blackboard eraser or larger that are intended for professional
installation involving more elaborate mechanical mountings
and custom Wiring.
[0006] The installation location of both factory installed
and certain aftermarket devices and systems may not alWays
fall Within convenient arrn’s reach of the operator. For
example, a device may be installed inside the dashboard of the
vehicle. In the case of factory installed telematics systems,
these concealed locations may not be problematic if a Well
designed user interface is provided. Such a user interface may
be readily integrated into the design of the dash or steering
Wheel, alloWing for ergonomically placed controls or touch
been manufactured, i.e. these devices are not factory
screen displays. Indeed, a quality user interface to factory
installed telematics systems provides a valuable feature that
may be used in marketing to enhance vehicle sales.
[0007] In the case of many aftermarket devices hoWever,
the concealed nature of the device installation is problematic
installed. Although this application description Will focus on
to providing even a minimal user input interface. These types
the use of the horn as an input interface to aftermarket
of aftermarket telematics systems, such as ?eet tracking
devices, automatic crash noti?cation devices, and usage
based insurance devices, Would bene?t from an accessible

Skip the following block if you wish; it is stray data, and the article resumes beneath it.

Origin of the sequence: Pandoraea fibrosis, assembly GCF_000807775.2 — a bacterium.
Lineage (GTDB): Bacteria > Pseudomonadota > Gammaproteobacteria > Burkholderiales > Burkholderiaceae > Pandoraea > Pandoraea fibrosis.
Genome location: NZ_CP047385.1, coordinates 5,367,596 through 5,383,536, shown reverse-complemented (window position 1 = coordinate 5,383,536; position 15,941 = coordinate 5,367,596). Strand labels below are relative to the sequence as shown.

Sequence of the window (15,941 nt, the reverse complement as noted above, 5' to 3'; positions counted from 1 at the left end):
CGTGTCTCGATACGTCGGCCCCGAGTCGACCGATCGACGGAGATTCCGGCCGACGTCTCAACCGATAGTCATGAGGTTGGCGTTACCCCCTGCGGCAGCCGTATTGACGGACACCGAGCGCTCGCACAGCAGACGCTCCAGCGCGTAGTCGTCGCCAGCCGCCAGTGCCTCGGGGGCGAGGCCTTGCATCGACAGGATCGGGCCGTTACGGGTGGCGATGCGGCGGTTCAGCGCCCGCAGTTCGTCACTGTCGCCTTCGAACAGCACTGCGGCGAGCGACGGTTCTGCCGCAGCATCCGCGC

push button sWitch user input interface. These systems do not
[0003]
In-vehicle devices and systems Will refer herein to
devices and systems that are installed on a vehicle. Aftermar
ket in-vehicle devices and systems Will refer to devices and
systems that are installed on a vehicle after the vehicle has
telematics devices Which are electronic devices, the applica
tion applies to in-vehicle devices and systems in general,
aftermarket or factory installed, electronic or not. The appli
cation is not restricted to aftermarket devices and systems
since embodiments of the application can be implemented at
the vehicle manufacturing plant. HoWever, as developed
beloW, a de?nite need for the application is associated With
certain unreadily accessible aftermarket devices and systems.
Furthermore, the application is not restricted to vehicles since
require a more elaborate interface such as a touch screen or
keypad. For example, a push button sWitch user input inter
face is desirable so the driver can respond to synthesiZed
voice prompts in order to con?gure or command the telemat
ics system. Also, an un-prompted push button user input
could serve as an emergency HELP/MAYDAY sWitch to
operators of other forms of transport use horns as a means of
initiate contact With a telematics service center or ‘ 91 1 ’ emer
Warning others or gaining attention to the transport operations
and the application applies to these transports as Well. The
term ‘vehicle’ Will be used for readability but should be inter
preted as including these other forms of transport.
[0004] Vehicle telematics devices and systems employ tele
communications and information processing for a variety
on-board functions and communication capabilities.
Examples of vehicle telematics functions include emergency
gency dispatch operator.